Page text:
Also suitable as a programming project for children.
7. Song illustrator
This plays on a misconception I had when I was 4 or 5. I was familiar with audio cassettes, from which I would listen to stories and songs for children that my parents would put on for me to hear. I had heard about video players before, and I vaguely understood that they are playing moving images (I was familiar with TV already), but I seriously misunderstood something: I thought that video players could play the same audio cassettes I was listening to (say, “The Little Prince”, being read by someone). As they played the audio cassettes, I thought they would render the moving images on the spot, creating vivid animations similar to those I imagined upon hearing the text (or more interesting). It never crossed my mind that in order to have a video version, a bunch of actors would have to go through the trouble of acting it all out in front of a camera. That is so much worse than the way I originally imagined it.
So this idea is a modest version of the original concept: take a song together with the lyrics, feed it into this program, which then creates a video for it automatically and synchronizes it to the music. As a first approximation it finds Flickr images corresponding to the words from the lyrics and makes a slideshow out of those. I know, reality is not so interesting sometimes.
8. Visa matrix
Back to more realistic waters, this one is a useful tool for world-travelers and world-citizens. If there are 200 countries, make a 200-by-200 matrix, where the column shows your citizenship, the row shows which country you want to travel to and the entry shows what document you need to travel there. For a summary view (for example as a printable poster), the entries can be color-coded: from green to red showing “no document needed”, “passport needed”, “visa needed”, “entry not allowed”, etc. In the online version the cells contain links to the embassy websites where more information is available and the visa application can be initiated. All the necessary information is publicly available already, it is just not collected (as far as I know) in one place like this.
9. Online store where you can negotiate
Extremely half-baked, I am thinking this out as I write it down. They say “everything is negotiable”. While that holds only in a limited way, say in a usual mall in North America, it is very true in a bazaar, in the other side of the world. The price you get depends on how much you need it, how desperate the seller is to get rid of it, your and his/her negotiation skills and many other factors. While not all of these can be captured in an online store, certainly some subset of it could be. Currently the online stores give “offers” to you, which is too rigid. They might even give personalized offers, knowing your shopping history, personal data, etc.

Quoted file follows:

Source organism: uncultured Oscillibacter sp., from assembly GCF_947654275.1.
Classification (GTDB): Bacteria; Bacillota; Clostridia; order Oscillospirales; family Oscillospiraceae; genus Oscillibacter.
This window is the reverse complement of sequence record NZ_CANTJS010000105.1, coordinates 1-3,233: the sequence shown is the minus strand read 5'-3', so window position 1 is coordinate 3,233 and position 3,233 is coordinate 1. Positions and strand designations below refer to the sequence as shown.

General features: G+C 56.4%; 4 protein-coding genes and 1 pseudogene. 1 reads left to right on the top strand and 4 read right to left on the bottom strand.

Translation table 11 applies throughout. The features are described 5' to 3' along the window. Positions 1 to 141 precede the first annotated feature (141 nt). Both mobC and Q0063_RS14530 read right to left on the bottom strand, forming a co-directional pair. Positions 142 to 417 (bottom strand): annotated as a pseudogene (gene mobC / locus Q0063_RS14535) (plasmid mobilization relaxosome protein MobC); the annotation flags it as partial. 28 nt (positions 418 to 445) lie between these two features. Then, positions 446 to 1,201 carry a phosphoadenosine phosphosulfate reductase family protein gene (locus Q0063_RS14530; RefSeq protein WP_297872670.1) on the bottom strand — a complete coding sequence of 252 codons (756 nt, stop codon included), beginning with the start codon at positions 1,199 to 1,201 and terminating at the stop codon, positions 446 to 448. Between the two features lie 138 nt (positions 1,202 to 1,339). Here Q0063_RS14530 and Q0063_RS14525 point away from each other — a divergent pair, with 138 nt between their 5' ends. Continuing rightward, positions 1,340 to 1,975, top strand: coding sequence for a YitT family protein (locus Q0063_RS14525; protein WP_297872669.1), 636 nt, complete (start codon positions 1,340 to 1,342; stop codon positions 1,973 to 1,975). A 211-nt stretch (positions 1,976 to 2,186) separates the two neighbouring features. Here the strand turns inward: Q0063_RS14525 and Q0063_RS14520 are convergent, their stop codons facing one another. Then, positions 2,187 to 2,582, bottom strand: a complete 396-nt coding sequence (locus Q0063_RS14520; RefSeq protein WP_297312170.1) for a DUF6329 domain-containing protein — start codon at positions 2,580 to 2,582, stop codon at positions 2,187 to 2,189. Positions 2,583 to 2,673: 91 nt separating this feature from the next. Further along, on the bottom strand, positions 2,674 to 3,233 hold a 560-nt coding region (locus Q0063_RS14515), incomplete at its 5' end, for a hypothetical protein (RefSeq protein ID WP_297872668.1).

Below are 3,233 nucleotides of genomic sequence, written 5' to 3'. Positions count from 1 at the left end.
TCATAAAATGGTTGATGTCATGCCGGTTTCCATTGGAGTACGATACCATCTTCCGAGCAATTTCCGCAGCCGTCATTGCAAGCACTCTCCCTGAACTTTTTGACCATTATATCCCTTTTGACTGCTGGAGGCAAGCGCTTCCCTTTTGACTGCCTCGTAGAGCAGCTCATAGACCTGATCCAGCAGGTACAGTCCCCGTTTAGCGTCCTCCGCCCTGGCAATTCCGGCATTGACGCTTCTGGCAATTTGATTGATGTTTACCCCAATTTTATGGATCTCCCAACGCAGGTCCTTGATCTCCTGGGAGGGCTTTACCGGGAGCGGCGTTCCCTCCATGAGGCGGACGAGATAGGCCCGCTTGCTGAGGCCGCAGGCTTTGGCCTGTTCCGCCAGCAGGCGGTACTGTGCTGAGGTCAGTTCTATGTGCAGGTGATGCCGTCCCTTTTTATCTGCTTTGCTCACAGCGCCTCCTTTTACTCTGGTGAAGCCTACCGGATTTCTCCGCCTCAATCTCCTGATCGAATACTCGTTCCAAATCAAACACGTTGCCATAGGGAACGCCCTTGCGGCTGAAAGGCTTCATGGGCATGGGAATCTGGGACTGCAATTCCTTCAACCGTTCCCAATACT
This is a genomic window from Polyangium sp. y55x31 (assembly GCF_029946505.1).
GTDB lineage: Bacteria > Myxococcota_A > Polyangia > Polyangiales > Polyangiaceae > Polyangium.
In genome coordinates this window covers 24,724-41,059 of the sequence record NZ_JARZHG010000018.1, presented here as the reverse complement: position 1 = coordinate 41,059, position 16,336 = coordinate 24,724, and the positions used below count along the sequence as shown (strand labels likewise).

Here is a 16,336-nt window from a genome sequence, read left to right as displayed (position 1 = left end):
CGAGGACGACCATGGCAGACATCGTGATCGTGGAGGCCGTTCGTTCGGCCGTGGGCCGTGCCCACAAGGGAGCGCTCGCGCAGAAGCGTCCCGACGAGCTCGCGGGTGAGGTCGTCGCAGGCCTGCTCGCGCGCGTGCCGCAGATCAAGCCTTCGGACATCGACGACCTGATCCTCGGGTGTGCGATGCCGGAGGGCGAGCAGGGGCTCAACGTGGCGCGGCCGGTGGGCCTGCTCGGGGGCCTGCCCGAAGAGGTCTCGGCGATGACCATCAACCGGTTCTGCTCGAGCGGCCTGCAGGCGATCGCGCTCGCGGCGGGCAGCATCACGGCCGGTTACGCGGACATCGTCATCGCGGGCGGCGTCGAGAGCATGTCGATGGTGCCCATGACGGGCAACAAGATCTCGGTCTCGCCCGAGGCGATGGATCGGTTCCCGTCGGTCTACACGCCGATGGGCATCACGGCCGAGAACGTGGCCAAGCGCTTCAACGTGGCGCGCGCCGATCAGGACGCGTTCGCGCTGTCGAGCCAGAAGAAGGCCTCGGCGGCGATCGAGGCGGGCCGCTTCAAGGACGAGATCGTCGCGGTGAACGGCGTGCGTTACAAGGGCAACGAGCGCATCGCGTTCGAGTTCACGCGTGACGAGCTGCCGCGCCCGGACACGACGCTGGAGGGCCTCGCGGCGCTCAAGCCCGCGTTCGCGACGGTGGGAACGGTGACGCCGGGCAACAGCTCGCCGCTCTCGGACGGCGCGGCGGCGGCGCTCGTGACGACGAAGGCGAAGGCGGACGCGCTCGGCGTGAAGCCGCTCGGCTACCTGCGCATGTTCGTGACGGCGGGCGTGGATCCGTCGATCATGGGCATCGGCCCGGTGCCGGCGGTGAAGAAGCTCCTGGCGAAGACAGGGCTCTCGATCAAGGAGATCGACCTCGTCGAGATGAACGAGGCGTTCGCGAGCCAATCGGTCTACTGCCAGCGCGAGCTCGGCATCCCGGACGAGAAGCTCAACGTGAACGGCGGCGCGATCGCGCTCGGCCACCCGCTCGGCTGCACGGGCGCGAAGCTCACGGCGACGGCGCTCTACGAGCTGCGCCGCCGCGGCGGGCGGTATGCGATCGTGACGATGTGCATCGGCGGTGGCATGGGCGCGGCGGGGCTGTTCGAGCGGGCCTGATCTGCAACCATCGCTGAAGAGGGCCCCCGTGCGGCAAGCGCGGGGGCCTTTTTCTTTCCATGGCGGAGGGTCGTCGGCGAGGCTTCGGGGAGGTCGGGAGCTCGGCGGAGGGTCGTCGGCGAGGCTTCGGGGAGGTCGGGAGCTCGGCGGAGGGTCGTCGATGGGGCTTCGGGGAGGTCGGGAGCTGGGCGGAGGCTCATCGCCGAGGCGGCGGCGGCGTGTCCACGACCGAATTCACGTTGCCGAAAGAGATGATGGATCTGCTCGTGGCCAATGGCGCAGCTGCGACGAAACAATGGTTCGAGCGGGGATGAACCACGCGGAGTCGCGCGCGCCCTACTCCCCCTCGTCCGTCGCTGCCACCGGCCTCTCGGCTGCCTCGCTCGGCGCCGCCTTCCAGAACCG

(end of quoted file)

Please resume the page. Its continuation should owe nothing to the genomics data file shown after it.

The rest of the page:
In many cases, however, they might be perfectly willing to sell the product at a cheaper price if they knew for sure that I was not going to buy it for anything more than that. On the other hand they want me to pay the maximum amount that I can afford and that I am willing to pay. Probably there are legal restrictions on the exact ways to perform such price segmentation, but in theory there could be an online store where I can make a counteroffer: “oh no, I’m not buying that e-book reader for $129, I’ll pay $99 maximum, and that’s it. At most, I can spend another $20 to buy some books, but that’s all I can spend today. Take it or leave it.” Once an offer is made (from either side), it is binding. The online store would have my purchasing- as well as negotiation history, so it could decide whether it would take my offer or would rather make a counter-counter-offer and so on, ad-infinitum.
Wikipedia has a nice “Random article” feature, that can easily take information-addicts on an hours-long semi-pointless article-hopping ride. Something slightly less addictive is the WikiMedia random file feature:
The results are mostly images. You clicked it? Now click it again! A slideshow of these would make a nice, educational screensaver or periodically-updated wallpaper. There should be some check to filter out images that are too small, that are obviously uninteresting (such as portions of maps or flags of countries), and some context would be nice also, such as title, description, maybe titles of a few of the linking articles.
EDIT: I made this: http://lkozma.net/blog/random-wiki-image-wallpaper/